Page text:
New England Patriot superstar Randy Moss had to go. The fact that he was a great player and someone who was a game changer was irrelevant. He violated Patriot coach Bill Belichick’s tenets of a successful team. He could not stay.
This organization has won three Super Bowl titles and nearly won a fourth in the last decade—an unprecedented feat. How did they do it? Their success is based on their philosophy of always building a team that competes for a championship. Belichick built a strong culture in the locker room that is in line with this philosophy of winning. The culture of the locker room is key and everyone must buy into their overriding philosophy. Moss no longer did. The moment he publicly spoke out against the team, focusing attention on him and his contract issues, distracting the team from their ultimate goal, he could no longer stay. The team could not remain cohesive with an unhappy, non-believing team leader.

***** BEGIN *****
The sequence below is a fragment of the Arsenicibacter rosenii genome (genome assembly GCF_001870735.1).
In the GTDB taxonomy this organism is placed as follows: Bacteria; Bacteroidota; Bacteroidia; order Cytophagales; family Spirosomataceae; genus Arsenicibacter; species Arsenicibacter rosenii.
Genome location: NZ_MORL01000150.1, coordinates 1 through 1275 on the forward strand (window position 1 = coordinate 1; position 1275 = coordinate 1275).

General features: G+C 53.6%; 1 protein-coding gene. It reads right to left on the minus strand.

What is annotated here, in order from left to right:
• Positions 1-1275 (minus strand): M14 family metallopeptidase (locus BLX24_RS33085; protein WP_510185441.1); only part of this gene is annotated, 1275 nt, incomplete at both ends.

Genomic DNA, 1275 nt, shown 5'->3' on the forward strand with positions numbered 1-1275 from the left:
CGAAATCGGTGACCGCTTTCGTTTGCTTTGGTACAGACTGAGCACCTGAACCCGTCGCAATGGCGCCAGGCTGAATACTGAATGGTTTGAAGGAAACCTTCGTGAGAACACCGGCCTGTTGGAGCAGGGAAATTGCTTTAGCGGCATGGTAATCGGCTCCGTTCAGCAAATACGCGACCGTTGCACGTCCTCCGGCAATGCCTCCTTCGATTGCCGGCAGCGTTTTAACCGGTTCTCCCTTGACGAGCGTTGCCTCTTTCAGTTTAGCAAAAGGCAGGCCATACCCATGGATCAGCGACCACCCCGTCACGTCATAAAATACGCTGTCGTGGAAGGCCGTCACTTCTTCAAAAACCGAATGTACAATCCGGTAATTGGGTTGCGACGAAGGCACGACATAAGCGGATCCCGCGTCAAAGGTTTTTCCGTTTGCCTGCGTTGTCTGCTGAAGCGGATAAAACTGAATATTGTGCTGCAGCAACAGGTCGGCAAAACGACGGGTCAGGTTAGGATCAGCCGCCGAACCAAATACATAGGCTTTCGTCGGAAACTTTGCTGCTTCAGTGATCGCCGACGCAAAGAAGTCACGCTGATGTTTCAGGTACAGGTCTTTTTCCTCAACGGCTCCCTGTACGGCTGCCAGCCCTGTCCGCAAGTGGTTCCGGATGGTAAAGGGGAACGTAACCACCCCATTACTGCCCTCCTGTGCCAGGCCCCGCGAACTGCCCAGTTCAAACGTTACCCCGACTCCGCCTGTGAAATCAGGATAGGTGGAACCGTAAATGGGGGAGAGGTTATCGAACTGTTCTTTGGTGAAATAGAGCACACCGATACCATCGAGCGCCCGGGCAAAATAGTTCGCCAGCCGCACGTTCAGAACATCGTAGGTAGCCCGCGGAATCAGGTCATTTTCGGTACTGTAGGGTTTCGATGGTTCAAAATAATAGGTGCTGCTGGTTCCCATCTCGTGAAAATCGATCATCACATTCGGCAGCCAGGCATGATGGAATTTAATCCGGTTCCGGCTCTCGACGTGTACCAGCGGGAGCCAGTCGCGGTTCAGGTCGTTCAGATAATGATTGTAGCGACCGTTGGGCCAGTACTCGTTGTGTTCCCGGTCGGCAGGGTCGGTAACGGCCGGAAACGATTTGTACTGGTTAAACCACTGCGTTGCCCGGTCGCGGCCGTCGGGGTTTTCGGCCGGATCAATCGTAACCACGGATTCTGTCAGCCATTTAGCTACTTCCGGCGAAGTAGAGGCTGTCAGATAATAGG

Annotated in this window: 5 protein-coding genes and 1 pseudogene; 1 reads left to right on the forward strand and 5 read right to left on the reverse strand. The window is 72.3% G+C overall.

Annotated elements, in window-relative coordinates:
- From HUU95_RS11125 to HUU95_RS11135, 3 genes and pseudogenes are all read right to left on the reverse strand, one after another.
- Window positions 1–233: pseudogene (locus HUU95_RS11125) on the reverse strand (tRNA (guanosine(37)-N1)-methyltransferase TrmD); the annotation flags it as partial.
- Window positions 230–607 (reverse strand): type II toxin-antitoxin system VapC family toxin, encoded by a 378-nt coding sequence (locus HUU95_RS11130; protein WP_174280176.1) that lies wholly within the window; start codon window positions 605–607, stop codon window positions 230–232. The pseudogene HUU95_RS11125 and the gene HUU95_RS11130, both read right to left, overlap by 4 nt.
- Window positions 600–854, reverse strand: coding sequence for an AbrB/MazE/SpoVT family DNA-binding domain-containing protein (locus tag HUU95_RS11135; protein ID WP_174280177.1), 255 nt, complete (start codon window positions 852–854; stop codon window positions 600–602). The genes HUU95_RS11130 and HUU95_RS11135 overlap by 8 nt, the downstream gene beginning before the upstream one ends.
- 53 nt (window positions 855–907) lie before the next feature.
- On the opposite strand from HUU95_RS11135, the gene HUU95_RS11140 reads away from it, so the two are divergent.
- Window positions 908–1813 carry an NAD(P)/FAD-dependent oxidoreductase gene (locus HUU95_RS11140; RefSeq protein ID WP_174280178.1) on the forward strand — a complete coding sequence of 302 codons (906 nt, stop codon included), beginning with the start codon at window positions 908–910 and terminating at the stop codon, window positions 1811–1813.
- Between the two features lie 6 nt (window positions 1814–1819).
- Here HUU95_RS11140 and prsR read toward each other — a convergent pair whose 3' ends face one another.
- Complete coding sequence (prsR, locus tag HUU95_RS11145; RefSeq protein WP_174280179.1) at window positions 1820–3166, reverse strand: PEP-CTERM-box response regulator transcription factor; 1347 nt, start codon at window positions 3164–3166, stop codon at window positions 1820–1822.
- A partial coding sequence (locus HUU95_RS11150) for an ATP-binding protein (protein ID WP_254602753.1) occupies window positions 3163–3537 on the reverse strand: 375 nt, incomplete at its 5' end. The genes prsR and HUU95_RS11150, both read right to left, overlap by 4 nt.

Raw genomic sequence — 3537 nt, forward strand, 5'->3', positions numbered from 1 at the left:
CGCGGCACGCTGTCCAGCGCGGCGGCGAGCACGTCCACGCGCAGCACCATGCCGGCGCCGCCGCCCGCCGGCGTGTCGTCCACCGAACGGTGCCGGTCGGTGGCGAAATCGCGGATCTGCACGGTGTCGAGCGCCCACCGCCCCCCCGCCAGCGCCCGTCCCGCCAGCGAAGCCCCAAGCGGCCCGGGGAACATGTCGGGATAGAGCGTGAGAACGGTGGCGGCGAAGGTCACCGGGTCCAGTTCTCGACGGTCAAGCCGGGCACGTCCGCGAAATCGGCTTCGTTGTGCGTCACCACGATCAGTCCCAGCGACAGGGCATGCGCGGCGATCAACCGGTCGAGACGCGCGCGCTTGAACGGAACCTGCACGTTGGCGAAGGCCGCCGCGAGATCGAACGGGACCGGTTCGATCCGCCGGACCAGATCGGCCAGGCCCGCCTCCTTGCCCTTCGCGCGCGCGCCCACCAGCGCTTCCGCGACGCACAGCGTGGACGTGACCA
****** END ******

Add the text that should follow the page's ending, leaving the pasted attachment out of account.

Organizations can learn from the Patriot’s actions. Two key points:
- Organizations must have an overriding philosophy to guide them in how they operate their business.
- All employees need to buy into this philosophy. Any employee, who does not embrace the philosophy, must go.
It was that simple. Randy Moss will be missed. At the same time, the Patriots will be better off with Randy gone.